-Sir GEORGE STEPHEN, at the request of Mrs. H. B. STOWE, has written a series of letters, now published in book form, stating his personal reminiscences of facts and details connected with the abolition of slavery in the British Islands. Many of his statements will be new to American readers. According to Sir George, the merit of the actual final accomplishment of this emancipation is not due so much to Wilberforce, Clarkson, Buxton, Sturge, and their friends, who worked so long and so hard in the preliminary agitation, but to two Quakers, named Cooper, and to Sir George himself. He also makes some very honest and entertaining confessions as to the employment of electioneering claptrap, and the ordinary dirty enginery of political warfare, in the same good cause.
-Dr. DORAN's Habits and Men, with Remnants of Record touching the Makers
of Both, is a book of unmitigated gossipry; full of amusing information and anecdote about dress and its history in particular, and men collaterally, and by way of illus tration.
-The third volume of Lord JOHN RUSSELL'S Memorials and Correspondence of CHARLES JAMES Fox, continues the series of his letters, and the history of his life during the period of the French Revolution. The fourth and last volume will contain the narrative of his subsequent re-entry into public life, and short tenure of office in the Ministry.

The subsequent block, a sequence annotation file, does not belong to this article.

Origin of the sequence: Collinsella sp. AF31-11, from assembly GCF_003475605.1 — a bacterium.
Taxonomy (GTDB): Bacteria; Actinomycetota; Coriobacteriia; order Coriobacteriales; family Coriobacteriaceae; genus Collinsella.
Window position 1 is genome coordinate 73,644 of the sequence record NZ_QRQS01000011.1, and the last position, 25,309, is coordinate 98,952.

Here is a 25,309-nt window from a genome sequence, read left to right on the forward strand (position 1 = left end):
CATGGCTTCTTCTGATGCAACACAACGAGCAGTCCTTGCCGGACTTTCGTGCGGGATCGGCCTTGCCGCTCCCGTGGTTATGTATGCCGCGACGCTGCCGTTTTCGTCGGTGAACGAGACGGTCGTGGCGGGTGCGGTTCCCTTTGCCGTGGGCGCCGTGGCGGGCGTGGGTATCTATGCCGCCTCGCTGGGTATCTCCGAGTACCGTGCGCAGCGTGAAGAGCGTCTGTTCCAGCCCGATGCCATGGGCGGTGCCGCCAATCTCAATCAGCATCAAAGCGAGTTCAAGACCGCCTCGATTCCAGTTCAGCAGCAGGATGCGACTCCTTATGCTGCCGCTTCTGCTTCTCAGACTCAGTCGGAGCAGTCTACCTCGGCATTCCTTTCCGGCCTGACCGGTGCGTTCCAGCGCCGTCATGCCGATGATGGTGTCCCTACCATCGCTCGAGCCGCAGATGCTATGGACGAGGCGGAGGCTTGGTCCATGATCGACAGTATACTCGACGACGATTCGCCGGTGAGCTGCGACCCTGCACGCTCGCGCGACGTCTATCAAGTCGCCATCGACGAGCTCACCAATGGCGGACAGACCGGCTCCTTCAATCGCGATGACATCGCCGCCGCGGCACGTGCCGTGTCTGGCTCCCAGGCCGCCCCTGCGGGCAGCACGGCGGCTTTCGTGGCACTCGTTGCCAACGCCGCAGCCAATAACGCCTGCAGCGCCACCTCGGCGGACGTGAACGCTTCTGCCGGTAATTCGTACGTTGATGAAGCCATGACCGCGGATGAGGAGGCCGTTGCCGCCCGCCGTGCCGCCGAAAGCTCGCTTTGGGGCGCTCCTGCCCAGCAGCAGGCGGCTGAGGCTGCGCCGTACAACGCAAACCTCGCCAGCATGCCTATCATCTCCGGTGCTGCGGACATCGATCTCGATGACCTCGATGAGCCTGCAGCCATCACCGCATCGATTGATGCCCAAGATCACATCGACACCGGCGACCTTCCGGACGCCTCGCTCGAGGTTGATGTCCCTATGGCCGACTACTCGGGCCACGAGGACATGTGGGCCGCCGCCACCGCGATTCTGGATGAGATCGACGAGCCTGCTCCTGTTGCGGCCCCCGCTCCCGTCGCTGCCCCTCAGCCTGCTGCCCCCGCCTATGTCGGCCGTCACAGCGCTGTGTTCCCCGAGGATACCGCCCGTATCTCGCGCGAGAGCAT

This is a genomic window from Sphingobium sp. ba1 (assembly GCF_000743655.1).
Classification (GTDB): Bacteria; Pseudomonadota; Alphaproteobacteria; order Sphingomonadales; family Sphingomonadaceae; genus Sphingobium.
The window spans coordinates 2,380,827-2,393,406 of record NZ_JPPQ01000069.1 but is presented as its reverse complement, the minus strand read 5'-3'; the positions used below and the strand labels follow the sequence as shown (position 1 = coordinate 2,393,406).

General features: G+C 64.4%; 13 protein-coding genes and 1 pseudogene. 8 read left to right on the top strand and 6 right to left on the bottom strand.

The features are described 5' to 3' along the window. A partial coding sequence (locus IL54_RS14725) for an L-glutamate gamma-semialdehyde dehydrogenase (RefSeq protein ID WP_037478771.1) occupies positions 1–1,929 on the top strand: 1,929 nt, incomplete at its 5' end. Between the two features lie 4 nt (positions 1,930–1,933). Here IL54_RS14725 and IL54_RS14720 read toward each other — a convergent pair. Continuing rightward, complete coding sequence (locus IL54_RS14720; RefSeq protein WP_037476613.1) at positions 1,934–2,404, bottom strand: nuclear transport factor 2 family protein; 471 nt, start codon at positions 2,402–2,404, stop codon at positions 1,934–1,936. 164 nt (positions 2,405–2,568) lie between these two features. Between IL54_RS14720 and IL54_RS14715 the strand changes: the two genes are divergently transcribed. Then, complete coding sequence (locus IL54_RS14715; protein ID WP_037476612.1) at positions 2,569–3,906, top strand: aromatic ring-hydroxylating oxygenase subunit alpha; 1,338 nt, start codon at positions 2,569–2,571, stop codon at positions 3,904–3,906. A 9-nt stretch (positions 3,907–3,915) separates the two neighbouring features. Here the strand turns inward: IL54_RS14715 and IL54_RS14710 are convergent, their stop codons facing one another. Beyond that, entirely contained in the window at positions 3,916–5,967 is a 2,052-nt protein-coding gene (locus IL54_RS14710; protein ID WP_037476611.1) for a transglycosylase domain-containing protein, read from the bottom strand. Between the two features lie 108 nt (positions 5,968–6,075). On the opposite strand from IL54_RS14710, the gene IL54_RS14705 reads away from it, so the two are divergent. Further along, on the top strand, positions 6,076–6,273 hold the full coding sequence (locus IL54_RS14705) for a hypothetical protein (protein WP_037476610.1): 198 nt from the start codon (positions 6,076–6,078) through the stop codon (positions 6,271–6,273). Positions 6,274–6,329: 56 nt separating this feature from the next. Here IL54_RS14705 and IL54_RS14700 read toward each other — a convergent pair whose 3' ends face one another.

-The History of the Irish Brigades, in the Service of France, by Mr. J. P. O'CALLAGHAN, is a chronology rather than a history, but contains a large and laboriously collected accumulation of dates and facts relating to the many bold Irish soldiers who have served in foreign armies on the Continent of Europe, rather than remain within the scope of the English power; and many of whom there rose to high honor and good fame.
-SAMUEL WARREN, Esq., has collected material for two volumes of Miscellanies, from papers contributed by him to Blackwood's Magazine, during twenty years past. They are among the most interesting of the many excellent articles which have appeared in that periodical.
-Professor EASTWICK, of Haileybury College (hitherto the training school and only introductory institution for cadets desiring to enter the English East India Company's service, but which is shortly to be discontinued), has translated in full the Fables of Pilpay, the oldest, and in Sir William Jones' opinion, the best of fabulists. Pilpay, however, is a sort of Mrs. Harris, or at any rate, a nom de plume for one Vishnu Sharman, who appears to have been the actual writer.
-Archbishop WHATELY has risen to the dignity of a Proverbialist. A volume of Detached Thoughts and Apothegms, is published, which moreover is only a First Series. Although we cannot expect that "a wiser than Solomon is here," yet, very few writers of English have the generalized perspicacity of thought, and terseness of expression, which are the essence of apothegmatics, in so high a degree as Archbishop Whately.
FRENCH. Among late French publications, we observe but two named of any